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Should sex offenders face chemical castration as legal punishment?

National outrage has ensued in Italy after the horrific gang rape of a 19-year-old girl which took place in Sicily this summer. One far-right politician has put forward a controversial punishment for sex offenders – chemical castration.

TW: This article contains mention of sexual assault.

In early July, a 19-year-old girl was gang raped by seven men in the city of Palermo, Sicily.

The group of offenders, who were between the ages of 18 and 22, had filmed the attack which led to six of them being arrested. One offender was a minor at the time of the assault and walked free after confessing to authorities.

As the trial of the six men commenced, local news media reported details of the incident including text message conversations between the attackers. Upon hearing the story, Italy’s citizens immediately erupted in outrage, fury, and disgust.

An intense, nationwide debate is now ongoing.

A large portion of citizens say that this case is just one horrific incident that adds to a long, systemic history of violence against women in Italy. They have drawn attention to the country’s active track record of femicide and abuse of women.

Meanwhile, others have responded with the popular phrase ‘not all men’.

Now joining the public debate is Italy’s far-right politician Matteo Salvini. He has suggested a serious and controversial solution to stop sexual violence against women: the forced chemical castration of male offenders.

Castration, in the traditional sense, involves removing a man’s testicles in order to lower testosterone levels and obliterate their sexual libido. Chemical castration, on the other hand, is a medical treatment completed via injections or pills in order to achieve the same goal.

Observations of chemical castration have shown that the intended effect — reduced seminal fluid and reduced libido — is usually achieved without having to physically remove a portion of a man’s sex organs.

Speaking in a press conference on Tuesday, Matteo Salvini said, ‘If you rape a woman or a child, you clearly have a problem. A prison sentence is not enough.’ He has stated that he intends to present his controversial proposal before Parliament.

However, many experts are not convinced that chemical castration is the right solution.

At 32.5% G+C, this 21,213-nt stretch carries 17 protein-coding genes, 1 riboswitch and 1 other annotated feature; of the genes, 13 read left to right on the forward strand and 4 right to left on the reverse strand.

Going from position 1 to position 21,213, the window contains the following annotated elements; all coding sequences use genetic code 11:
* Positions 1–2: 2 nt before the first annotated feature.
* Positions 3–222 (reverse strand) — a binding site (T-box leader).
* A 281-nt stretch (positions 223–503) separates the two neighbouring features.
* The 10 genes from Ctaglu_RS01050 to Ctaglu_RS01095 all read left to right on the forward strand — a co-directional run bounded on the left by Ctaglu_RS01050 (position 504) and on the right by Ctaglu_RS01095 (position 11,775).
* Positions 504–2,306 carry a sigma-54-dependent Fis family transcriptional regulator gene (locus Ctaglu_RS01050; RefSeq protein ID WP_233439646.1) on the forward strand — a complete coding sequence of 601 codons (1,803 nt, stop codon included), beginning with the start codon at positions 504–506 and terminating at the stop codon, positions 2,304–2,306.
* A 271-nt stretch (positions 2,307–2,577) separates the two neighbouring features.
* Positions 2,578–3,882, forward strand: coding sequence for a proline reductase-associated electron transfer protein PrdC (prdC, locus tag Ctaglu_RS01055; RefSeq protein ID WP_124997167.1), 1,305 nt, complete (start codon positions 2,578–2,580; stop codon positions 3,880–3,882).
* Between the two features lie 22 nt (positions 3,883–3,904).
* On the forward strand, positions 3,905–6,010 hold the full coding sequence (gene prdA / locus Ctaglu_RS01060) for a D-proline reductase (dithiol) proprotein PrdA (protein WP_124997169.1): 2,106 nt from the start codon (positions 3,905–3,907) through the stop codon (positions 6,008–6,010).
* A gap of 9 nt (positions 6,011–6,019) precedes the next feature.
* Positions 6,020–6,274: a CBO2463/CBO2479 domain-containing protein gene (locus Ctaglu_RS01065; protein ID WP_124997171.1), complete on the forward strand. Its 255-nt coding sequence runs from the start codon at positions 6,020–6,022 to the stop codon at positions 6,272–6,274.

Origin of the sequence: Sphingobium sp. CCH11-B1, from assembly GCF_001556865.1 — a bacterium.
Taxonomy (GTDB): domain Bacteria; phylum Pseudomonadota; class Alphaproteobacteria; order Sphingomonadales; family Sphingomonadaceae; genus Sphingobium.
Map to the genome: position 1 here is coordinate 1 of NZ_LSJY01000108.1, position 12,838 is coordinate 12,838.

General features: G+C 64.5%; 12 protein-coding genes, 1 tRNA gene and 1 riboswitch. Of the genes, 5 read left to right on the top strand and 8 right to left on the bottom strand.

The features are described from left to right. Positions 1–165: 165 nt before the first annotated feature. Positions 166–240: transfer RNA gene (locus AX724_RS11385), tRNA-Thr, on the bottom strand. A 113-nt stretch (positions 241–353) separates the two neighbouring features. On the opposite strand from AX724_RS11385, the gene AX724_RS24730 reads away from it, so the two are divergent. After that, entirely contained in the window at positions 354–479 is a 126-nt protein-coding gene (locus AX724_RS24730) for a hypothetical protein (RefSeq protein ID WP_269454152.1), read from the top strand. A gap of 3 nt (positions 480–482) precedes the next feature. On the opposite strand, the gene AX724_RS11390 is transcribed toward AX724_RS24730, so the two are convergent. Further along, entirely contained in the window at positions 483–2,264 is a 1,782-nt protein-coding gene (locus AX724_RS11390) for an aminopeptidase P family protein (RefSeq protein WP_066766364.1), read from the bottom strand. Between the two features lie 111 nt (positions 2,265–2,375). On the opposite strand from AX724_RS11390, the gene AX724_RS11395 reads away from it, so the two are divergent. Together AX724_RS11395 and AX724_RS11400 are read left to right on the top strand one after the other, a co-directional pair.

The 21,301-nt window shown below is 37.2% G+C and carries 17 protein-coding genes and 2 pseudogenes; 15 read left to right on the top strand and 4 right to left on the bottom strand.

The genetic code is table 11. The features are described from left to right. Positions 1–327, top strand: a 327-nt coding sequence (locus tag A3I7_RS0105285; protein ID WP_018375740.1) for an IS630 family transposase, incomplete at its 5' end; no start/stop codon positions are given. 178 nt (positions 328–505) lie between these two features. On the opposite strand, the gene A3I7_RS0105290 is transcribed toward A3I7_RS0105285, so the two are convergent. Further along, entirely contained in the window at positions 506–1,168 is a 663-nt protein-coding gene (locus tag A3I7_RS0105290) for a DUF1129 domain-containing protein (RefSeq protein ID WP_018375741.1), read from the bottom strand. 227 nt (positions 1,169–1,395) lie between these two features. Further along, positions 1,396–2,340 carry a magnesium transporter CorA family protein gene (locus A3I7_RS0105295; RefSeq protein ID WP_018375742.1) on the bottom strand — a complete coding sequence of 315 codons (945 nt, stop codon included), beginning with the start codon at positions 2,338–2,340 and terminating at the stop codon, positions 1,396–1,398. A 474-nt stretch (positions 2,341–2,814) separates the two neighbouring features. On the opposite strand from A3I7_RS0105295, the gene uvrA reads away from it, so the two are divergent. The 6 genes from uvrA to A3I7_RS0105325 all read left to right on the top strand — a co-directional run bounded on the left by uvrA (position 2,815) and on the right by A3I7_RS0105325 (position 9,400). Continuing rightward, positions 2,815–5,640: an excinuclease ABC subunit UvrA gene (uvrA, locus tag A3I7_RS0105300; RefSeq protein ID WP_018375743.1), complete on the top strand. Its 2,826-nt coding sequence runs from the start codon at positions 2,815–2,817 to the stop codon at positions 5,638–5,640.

Although it’s true that individuals are less likely to repeat their offences after receiving constant doses of the treatment, experts say it does not ensure that they will never go on to harm another individual ever again.

They point to the aggression and power dynamics involved in an assault, whether it be violent or sexual in nature. Another argument is that chemical castration does not adequately get to the root of the social and psychological problems that are still present in society.

The limitations of chemical castration have been brought to light, too.

It is known to only be effective when an individual is actively receiving medication in the form of pills or injections. It is essentially reversed once an offender stops being administered with either of these, meaning missed doses or cessation of treatment could result in urges to commit violent sexual acts re-emerging.

Other academics in the field of criminology remain highly sceptical that the drugs involved in chemical castration are capable of resolving the deep-rooted psychological and social problems that plight sex offenders.

‘People do not become sex offenders solely because of certain hormones or hormonal imbalances,’ Dirk Baier of ZHAW Institute of Delinquency at Zurich University in Switzerland told Euronews.

‘The development into a sexual offender takes place in a longer-term socialisation process. The personality that is formed through this process cannot then simply be changed through drug treatment.’

Not to mention, there is a major ethical debate around the process that is worth considering.

Medical experts and human rights campaigners warn of the moral issues surrounding chemically castrating human beings. The chemical cocktail is known to cause depression, osteoporosis, cardiovascular disease, hot flashes, infertility, and anaemia.

And although many people would have zero sympathy for a violent sex offender who was experiencing this as part of their punishment, any country run under a democracy is legally obliged to maintain the well-being of its prisoners as a matter of justice.

That said, this hasn’t stopped some nations – including some members of the EU – from adopting it.

Chemical castration is already the legal punishment for sex offenders in Pakistan and Indonesia. Russia is also considering it as a preventative measure administered to paedophiles before they are released into society at the end of their prison sentence.

In Germany and the UK, chemical castration is legal on a voluntary basis for mentally ill sex offenders. In Moldova and Ukraine, it is used on a case-by-case basis, depending on the age of the victim or the age of the perpetrator respectively.

At present, Poland is the only country in the EU which has made chemical castration compulsory for rapists and child sex abusers.

There is sure to be an intense moral, social, and cultural debate around legalising chemical castration in Italy. Left-leaning politicians have already answered by saying that cultural attitudes surrounding violence in Italy need to be shifted, starting from school.

It’s likely that many against chemical castration as a punishment will advocate for rehabilitation programs and therapies that help sex offenders consider their own behaviour, encourage them to take responsibility, and learn to develop and practice alternative coping strategies.

We’ll have to see how things unfold. However, a heated debate is sure to continue not only in Italy, but in other EU countries struggling to address the problem of sexual violence within their own borders.